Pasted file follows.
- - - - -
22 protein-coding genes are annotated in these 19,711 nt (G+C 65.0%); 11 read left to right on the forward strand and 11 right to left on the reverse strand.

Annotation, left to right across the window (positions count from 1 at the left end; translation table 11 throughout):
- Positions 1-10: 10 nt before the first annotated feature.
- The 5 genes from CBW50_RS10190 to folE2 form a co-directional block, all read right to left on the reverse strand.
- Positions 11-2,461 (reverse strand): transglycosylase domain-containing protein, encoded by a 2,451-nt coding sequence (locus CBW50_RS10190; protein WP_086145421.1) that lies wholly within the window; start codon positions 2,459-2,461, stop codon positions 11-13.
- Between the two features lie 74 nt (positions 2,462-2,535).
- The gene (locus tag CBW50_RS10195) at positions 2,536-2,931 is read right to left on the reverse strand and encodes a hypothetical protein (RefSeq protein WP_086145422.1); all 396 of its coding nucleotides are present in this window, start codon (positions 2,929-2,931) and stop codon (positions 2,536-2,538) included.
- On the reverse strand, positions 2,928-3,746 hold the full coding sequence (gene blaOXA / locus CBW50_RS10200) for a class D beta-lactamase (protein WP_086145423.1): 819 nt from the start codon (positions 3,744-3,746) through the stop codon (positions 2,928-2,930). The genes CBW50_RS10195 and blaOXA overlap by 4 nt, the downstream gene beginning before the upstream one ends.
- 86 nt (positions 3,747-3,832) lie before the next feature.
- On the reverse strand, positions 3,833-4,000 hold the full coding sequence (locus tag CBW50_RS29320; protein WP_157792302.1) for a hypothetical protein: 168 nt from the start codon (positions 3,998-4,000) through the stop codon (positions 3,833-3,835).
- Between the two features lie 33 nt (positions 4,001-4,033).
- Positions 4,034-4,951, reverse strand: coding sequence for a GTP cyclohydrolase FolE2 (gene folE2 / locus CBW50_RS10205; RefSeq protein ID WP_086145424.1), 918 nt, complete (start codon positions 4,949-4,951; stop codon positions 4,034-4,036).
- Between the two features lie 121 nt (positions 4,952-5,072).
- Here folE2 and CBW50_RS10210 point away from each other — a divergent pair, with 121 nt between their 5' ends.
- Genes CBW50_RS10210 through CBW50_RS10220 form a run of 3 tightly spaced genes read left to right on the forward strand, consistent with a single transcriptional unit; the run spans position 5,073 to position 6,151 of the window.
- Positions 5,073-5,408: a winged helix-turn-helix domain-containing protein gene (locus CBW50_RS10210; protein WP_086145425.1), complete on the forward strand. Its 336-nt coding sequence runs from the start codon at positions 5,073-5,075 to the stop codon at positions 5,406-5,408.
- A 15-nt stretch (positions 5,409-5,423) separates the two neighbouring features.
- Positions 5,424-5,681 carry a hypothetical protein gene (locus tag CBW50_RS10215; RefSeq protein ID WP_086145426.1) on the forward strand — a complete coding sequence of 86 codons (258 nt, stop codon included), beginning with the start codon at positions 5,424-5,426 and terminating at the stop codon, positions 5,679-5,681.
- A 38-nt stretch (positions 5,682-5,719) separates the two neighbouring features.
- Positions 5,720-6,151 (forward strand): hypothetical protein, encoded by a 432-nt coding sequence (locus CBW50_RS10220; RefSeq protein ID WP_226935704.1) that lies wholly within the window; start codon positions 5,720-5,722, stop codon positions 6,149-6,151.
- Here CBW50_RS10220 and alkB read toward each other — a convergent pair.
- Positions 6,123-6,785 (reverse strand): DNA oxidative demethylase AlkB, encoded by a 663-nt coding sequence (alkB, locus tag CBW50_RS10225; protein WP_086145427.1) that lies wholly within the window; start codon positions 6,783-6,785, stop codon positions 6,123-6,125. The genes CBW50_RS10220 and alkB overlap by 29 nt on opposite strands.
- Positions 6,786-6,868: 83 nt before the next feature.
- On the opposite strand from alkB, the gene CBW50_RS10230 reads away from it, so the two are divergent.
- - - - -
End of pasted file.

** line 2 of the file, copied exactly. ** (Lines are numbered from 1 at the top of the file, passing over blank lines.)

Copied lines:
Annotation, left to right across the window (positions count from 1 at the left end; translation table 11 throughout):